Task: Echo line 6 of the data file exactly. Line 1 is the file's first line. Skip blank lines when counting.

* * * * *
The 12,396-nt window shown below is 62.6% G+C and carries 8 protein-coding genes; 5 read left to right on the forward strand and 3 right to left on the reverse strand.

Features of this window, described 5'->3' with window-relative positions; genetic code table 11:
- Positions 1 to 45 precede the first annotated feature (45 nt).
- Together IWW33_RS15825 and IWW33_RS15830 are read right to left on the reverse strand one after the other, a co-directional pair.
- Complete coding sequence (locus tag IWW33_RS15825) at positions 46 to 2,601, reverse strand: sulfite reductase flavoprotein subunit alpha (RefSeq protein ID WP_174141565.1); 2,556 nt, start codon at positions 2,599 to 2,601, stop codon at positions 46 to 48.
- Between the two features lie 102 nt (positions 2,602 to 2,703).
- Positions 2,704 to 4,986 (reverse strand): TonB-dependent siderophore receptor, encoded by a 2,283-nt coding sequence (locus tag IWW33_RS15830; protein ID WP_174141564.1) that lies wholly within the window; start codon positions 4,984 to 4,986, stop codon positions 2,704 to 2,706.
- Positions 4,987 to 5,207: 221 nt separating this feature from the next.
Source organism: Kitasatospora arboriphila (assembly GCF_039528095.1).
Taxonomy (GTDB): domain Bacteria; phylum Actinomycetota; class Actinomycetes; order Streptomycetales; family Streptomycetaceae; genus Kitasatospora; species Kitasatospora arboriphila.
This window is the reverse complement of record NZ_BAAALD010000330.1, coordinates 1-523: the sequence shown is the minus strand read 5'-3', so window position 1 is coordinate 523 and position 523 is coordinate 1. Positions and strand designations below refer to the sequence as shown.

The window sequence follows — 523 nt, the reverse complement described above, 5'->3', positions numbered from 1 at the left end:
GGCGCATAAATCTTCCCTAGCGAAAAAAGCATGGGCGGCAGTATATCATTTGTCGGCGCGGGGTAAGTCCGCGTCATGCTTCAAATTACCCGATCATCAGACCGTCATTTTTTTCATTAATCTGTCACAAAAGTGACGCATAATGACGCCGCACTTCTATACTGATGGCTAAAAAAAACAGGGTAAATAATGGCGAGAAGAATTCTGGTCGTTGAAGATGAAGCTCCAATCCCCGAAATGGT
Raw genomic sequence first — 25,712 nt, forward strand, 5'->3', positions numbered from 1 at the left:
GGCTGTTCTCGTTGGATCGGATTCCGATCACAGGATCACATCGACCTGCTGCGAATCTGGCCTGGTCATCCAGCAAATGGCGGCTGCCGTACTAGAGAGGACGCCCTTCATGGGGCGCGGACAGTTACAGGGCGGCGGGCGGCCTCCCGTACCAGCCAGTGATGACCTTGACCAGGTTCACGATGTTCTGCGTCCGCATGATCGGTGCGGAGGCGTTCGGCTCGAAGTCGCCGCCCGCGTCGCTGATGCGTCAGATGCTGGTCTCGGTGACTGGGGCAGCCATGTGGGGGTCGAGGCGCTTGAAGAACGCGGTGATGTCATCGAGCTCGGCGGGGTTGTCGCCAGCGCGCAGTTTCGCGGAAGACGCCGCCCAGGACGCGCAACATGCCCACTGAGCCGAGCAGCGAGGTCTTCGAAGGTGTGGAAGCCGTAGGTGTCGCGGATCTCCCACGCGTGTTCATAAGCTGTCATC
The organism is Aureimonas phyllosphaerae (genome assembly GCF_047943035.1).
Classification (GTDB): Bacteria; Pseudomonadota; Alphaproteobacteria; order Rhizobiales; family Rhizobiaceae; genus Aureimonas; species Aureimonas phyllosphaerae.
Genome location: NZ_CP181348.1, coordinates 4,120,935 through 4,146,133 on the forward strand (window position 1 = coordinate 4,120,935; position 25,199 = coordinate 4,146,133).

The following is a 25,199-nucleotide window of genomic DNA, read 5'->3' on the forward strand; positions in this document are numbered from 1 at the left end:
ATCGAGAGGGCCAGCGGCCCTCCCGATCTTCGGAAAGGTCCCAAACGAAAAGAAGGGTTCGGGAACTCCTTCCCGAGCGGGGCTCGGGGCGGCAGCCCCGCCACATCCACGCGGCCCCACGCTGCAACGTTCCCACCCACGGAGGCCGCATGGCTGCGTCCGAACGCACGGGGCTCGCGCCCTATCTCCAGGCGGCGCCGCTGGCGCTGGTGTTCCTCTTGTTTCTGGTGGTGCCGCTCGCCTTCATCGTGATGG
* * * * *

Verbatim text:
- Between the two features lie 102 nt (positions 2,602 to 2,703).